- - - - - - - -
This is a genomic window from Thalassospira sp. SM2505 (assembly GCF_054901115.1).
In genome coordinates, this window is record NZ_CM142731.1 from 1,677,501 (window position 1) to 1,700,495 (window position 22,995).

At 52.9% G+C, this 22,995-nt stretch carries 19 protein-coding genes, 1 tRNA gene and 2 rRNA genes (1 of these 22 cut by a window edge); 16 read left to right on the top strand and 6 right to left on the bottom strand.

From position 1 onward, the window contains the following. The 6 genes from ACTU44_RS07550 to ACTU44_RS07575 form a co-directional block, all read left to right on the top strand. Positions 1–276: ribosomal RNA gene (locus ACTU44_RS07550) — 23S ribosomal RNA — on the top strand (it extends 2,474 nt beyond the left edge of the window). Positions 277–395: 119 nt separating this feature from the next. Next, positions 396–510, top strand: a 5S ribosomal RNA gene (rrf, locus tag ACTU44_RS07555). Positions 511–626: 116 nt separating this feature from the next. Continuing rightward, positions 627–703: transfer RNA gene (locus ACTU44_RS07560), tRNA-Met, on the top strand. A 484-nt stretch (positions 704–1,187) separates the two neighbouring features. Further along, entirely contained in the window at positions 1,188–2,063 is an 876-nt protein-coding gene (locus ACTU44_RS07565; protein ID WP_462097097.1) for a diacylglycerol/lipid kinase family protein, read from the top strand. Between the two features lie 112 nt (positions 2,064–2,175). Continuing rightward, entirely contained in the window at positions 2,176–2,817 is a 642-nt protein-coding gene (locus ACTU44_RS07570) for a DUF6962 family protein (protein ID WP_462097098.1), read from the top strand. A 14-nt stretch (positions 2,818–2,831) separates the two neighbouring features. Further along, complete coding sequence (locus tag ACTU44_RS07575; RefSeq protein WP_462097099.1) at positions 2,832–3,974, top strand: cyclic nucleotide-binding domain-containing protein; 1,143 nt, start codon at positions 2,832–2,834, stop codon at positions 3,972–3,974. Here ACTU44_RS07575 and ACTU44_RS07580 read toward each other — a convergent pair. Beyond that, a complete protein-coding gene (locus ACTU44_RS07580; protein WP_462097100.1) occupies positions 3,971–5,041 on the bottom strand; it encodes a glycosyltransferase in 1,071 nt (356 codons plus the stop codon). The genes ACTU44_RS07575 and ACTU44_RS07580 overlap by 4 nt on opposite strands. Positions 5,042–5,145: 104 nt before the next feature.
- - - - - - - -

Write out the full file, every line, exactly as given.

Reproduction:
This is a genomic window from Thalassospira sp. SM2505 (assembly GCF_054901115.1).
In genome coordinates, this window is record NZ_CM142731.1 from 1,677,501 (window position 1) to 1,700,495 (window position 22,995).

At 52.9% G+C, this 22,995-nt stretch carries 19 protein-coding genes, 1 tRNA gene and 2 rRNA genes (1 of these 22 cut by a window edge); 16 read left to right on the top strand and 6 right to left on the bottom strand.

From position 1 onward, the window contains the following. The 6 genes from ACTU44_RS07550 to ACTU44_RS07575 form a co-directional block, all read left to right on the top strand. Positions 1–276: ribosomal RNA gene (locus ACTU44_RS07550) — 23S ribosomal RNA — on the top strand (it extends 2,474 nt beyond the left edge of the window). Positions 277–395: 119 nt separating this feature from the next. Next, positions 396–510, top strand: a 5S ribosomal RNA gene (rrf, locus tag ACTU44_RS07555). Positions 511–626: 116 nt separating this feature from the next. Continuing rightward, positions 627–703: transfer RNA gene (locus ACTU44_RS07560), tRNA-Met, on the top strand. A 484-nt stretch (positions 704–1,187) separates the two neighbouring features. Further along, entirely contained in the window at positions 1,188–2,063 is an 876-nt protein-coding gene (locus ACTU44_RS07565; protein ID WP_462097097.1) for a diacylglycerol/lipid kinase family protein, read from the top strand. Between the two features lie 112 nt (positions 2,064–2,175). Continuing rightward, entirely contained in the window at positions 2,176–2,817 is a 642-nt protein-coding gene (locus ACTU44_RS07570) for a DUF6962 family protein (protein ID WP_462097098.1), read from the top strand. A 14-nt stretch (positions 2,818–2,831) separates the two neighbouring features. Further along, complete coding sequence (locus tag ACTU44_RS07575; RefSeq protein WP_462097099.1) at positions 2,832–3,974, top strand: cyclic nucleotide-binding domain-containing protein; 1,143 nt, start codon at positions 2,832–2,834, stop codon at positions 3,972–3,974. Here ACTU44_RS07575 and ACTU44_RS07580 read toward each other — a convergent pair. Beyond that, a complete protein-coding gene (locus ACTU44_RS07580; protein WP_462097100.1) occupies positions 3,971–5,041 on the bottom strand; it encodes a glycosyltransferase in 1,071 nt (356 codons plus the stop codon). The genes ACTU44_RS07575 and ACTU44_RS07580 overlap by 4 nt on opposite strands. Positions 5,042–5,145: 104 nt before the next feature.